The payment of the exit tax that is due on undistributed profits may be done on a staggered basis over five years, if it concerns a legal construction established in a member state of the European Economic Area.

Avoidance of double taxation on dividends – impact on capital gains

Distributions made by a legal construction can be exempted from the Cayman tax if this income has already undergone its tax regime in Belgium (on the basis of the ‘look-through-principle’ or ‘the exit tax’).

Under previous legislation, it was sufficient that the income could have been taxed in Belgium (when it was allocated to a Belgian founder on the basis of the ‘look-through-tax’ or the ‘exit tax’). An actual taxation in the hands of the founder was not required.

So, even if there was no actual taxation (because the founder fell out of scope of our tax legislation or benefited from a tax treaty, ...) an exemption applied when this income was distributed by the legal construction.

Consequently, the application of the Cayman tax could actually be beneficial for the founder, as he/she could obtain an exemption twice (upon receipt of the income by the legal construction and upon distribution). This would not have been possible if the structure was not targeted by Cayman tax.

As this was not the intention of the Cayman tax, law now stipulates that the exemption for distributions is only applicable if the income has effectively been taxed at the moment of the look-through-taxation or exit-taxation. Capital gains on immovable property, as well as capital gains on shares obtained through a legal construction within the scope of normal management of private assets, remain untaxed when the legal construction receives them (look-through-taxation),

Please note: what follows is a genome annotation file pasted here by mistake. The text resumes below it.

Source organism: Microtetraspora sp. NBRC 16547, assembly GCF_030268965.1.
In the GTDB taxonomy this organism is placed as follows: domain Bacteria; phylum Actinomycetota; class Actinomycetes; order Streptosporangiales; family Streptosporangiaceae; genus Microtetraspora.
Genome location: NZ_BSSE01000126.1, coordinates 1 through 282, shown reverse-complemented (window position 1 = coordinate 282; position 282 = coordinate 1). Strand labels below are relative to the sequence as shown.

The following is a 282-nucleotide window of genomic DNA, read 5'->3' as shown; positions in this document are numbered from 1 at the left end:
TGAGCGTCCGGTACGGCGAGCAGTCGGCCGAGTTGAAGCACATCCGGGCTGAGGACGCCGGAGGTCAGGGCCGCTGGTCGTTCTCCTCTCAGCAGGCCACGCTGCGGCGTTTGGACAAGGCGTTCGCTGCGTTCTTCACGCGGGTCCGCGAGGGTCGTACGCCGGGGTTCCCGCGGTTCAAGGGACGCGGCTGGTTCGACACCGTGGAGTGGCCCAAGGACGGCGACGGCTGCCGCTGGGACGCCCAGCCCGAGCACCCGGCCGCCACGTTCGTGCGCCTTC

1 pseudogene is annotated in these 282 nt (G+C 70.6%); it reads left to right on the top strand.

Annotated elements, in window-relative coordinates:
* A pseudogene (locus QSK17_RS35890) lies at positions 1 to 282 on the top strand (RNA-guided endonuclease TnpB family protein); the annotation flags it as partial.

but are no longer distributed without additional taxation.

Year X: Under the principle of the look-trough-tax the founder will be taxed as if he received the income himself (i.e.
taxation on the dividends, but not on the capital gains realised within normal management of private assets).
Year X + 3: The distribution of dividends by the legal construction will be exempted from taxation, because the dividend has already been taxed in year X.
Year X + 4: Due to new law, the distribution of capital gains by legal construction will be taxed as dividend, since no tax was levied in year X. Under previous legislation, this distribution would have been exempted from tax.

Distribution in the same calendar year

Previously, it was not clear whether income obtained and distributed in the same year would be taxed under the look-through-principle or as a dividend.

The Program Act and explanatory memorandum clarify that the income obtained by the legal construction is always taxed transparently, even if it is distributed in the same calendar year.
This is in accordance with the current ruling practice.

Reporting obligation

To get a better insight of the income of legal constructions, the new law provides a mandatory annex to the personal (or legal entities) income tax return. Besides the information that needed to be reported already, the annex should detail:

  1. The income obtained by each legal construction;
  2. The amount of the assets of the legal construction at the end of each taxable period;
  3. The portion of the assets contributed by the founder;
  4. The distributions made by the legal construction or distributions that are deemed to be made on the basis of the exit tax.

This additional information will allow the tax authorities to verify if the Cayman tax has been applied correctly for each of the legal constructions.

Entry into force

The Program Act entered into force as from January 1, 2024, except for the annex to the personal (or legal entities) income tax return, this is applicable as from assessment year 2024 (income year 2023).

Do not hesitate to contact us if you have any question about this.

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Cayman Tax - What's new?
Cayman Tax - What's new?